“I WAS RAISED composting,” says Mary-Alice Boulter, touring her Port Angeles garden, “but when the city offered a composting workshop, I figured I could always learn something new.
“So now I’m a Master Composter.”
“We have about 20 volunteer Master Composters available to speak to groups, schools and clubs,” said Helen Freilich, Port Angeles waste reduction specialist (email@example.com, 360-417-4874).
In Jefferson County, Al Cairns encourages composting at community gardens and neighborhood-scale composting (firstname.lastname@example.org, 360-385-9160).
Composters advocate a time-honored way of replenishing soil.
Once, everyday housekeeping included an old bowl or bucket near the kitchen sink. Into it went vegetable peels, eggshells and scraps destined for the chickens — or the compost pile.
Only yard-less city dwellers, prohibited from washing food down the sink, threw discards into the trash.
When John Hammes patented the InSink Erator garbage disposal in 1935, discarded food became “garbage.” Soon modern homes included gadgets that sent scraps into sewers.
Then along came early satellites, sending back photographs of Earth from space. By 1967, those mind-altering images demonstrated that our fragile Spaceship was a continuous, borderless whole.
Earth really has no place called “away” to throw anything.
Some 20 million Americans celebrated these new realizations on April 22, 1970 — the first Earth Day — laying the groundwork for reducing, recycling and reusing all of Earth’s resources.
People began wondering about alternatives to burying tons of stuff in landfills and flushing soil-building nutrients down the drain.
Now some European countries turn their organic waste into biogas that fuels buses and warms houses.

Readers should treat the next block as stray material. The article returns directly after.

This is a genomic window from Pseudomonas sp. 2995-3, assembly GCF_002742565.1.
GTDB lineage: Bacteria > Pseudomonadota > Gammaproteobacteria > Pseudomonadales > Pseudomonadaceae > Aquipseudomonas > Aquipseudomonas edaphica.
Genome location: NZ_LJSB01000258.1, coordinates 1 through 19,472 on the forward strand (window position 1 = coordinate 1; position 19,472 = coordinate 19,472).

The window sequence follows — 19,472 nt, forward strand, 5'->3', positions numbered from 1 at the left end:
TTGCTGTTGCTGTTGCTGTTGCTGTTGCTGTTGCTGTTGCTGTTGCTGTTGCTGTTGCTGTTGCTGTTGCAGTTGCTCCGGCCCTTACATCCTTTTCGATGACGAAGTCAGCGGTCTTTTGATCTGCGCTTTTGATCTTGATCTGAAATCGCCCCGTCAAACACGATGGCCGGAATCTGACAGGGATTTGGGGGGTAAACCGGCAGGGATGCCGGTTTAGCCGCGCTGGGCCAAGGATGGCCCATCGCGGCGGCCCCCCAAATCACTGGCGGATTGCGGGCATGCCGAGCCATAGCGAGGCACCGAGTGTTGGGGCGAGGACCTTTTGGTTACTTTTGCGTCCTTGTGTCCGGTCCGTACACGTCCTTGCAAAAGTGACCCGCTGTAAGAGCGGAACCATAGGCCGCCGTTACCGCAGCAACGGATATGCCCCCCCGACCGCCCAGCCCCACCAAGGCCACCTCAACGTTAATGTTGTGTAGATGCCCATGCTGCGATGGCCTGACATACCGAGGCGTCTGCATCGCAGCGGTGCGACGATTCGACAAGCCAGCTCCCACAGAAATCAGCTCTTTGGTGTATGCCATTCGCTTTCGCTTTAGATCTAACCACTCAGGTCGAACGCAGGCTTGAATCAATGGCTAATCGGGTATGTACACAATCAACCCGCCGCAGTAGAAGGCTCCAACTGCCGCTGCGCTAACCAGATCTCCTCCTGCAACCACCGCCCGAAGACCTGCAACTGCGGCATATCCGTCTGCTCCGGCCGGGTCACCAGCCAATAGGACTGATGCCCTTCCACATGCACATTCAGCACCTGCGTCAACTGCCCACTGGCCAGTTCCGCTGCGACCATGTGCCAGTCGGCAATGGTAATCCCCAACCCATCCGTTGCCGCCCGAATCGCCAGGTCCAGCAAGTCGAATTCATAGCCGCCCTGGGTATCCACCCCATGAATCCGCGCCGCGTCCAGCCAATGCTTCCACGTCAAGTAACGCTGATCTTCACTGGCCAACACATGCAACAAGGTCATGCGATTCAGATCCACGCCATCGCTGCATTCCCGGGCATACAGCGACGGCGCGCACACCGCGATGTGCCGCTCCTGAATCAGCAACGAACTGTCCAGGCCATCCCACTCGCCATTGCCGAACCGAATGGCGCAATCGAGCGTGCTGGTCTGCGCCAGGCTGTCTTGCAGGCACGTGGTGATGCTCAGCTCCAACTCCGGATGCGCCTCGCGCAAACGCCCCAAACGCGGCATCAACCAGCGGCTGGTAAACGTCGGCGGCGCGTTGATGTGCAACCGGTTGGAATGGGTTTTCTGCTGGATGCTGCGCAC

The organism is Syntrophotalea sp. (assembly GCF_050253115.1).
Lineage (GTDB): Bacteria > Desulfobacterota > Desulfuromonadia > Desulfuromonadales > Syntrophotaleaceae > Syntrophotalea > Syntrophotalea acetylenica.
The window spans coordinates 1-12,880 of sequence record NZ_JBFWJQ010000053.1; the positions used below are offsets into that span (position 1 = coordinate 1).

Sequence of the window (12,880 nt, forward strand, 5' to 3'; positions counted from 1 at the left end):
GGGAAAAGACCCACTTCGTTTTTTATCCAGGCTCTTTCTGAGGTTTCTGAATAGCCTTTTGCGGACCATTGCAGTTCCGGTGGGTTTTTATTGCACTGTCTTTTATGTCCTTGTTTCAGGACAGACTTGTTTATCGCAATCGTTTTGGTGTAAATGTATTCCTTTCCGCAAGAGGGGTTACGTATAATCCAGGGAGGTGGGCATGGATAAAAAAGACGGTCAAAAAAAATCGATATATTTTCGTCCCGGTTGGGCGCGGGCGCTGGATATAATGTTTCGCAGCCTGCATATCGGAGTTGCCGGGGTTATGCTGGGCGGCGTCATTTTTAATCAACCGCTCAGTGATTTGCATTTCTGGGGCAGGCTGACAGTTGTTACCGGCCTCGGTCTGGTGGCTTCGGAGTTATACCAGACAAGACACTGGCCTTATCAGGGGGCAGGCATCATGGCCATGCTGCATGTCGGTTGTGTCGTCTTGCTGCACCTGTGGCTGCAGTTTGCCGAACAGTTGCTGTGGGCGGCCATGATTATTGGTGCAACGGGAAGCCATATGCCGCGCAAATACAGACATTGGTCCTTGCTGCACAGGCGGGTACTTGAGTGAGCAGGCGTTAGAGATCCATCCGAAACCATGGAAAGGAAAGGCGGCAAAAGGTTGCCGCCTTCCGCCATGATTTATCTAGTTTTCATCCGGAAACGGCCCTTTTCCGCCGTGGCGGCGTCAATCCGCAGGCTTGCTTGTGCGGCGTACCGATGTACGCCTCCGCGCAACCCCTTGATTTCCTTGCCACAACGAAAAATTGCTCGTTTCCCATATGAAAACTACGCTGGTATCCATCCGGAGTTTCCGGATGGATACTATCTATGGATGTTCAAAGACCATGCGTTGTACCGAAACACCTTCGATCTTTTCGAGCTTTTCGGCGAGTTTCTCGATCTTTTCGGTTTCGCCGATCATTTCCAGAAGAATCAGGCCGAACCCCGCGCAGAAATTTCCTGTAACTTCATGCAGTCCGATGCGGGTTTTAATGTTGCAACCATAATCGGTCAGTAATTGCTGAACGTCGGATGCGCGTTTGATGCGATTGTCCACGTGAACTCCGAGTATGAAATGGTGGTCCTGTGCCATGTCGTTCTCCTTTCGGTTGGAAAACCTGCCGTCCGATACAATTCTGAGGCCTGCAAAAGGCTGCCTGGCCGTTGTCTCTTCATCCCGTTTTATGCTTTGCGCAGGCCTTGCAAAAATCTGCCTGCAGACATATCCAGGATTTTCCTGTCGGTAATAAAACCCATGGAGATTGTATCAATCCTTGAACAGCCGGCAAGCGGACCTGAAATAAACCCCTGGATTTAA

Capturing methane from landfills is an energy source — with a global bonus. In the atmosphere, landfill methane becomes a greenhouse gas 20 times more potent than carbon dioxide, says the Environmental Protection Agency.
On the North Olympic Peninsula, composting reduces what we pay to ship off to landfills — while improving our soil.
The basics: Dump vegetable scraps, soiled paper, coffee grounds and filters, egg shells and spoiled food — but no meat, dairy or animal products — in toto a pile of leaves, grass clippings and yard trimmings.
Add water and wait.
In about 6 months, voila! — clean-smelling, soil-like compost.
Neatness? A sprawling pile can be contained by wire mesh circle. Or consider compost bins to keep critters out and conserve the heat created by decay.
“Springtime is when most garden shops and hardware stores have composting bins,” Freilich said.
Handy with a hammer? Build your own. For instructions and advice, see http://tinyurl.com/ydbmhdu.
You can also dig a trench next to garden rows and bury your food scraps, said Boulter.
“Trench composting takes about a year,” she said.
“It’s best to start in the fall or winter after you’ve harvested. And smaller pieces work faster.”
No yard or garden?
Compost indoors with worms.
Vermicomposting uses those silent, squirmy invertebrates to digest food scraps faster.
Half-buried metal garbage cans with holes punched through the sides can corral worms outside. But indoors, you’ll want a worm bin.
“Worms are kind of like pets; you need to take care of them and pay attention to their needs,” Freilich said.
Worms require air flow and drainage.
“They like to stay a bit warm, too” said Frank Kathol, eyeing the sun on his worm bins.
A Port Angeles contractor, Kathol (360-417-5549) is also the local “worm guy” who supplied both bins and worms for Roosevelt and Monroe schools and Peninsula College.
Sid Maroney also builds and sells bins and occasionally offers worms through Sequim Locally Grown (http://tinyurl.com/ycgelet).
To make an easy, inexpensive bin, see http://tinyurl.com/25nrjn.
Start composting to nourish your garden, enhance your community and partner with Mother Earth.
Ready. Set. Grow.
Diana Somerville, an award-winning author and science writer, lives in Clallam County and can be contacted via www.DianaSomerville.com.Act Locally, her column on sustainability and the environment on the North Olympic Peninsula, appears every other Tuesday.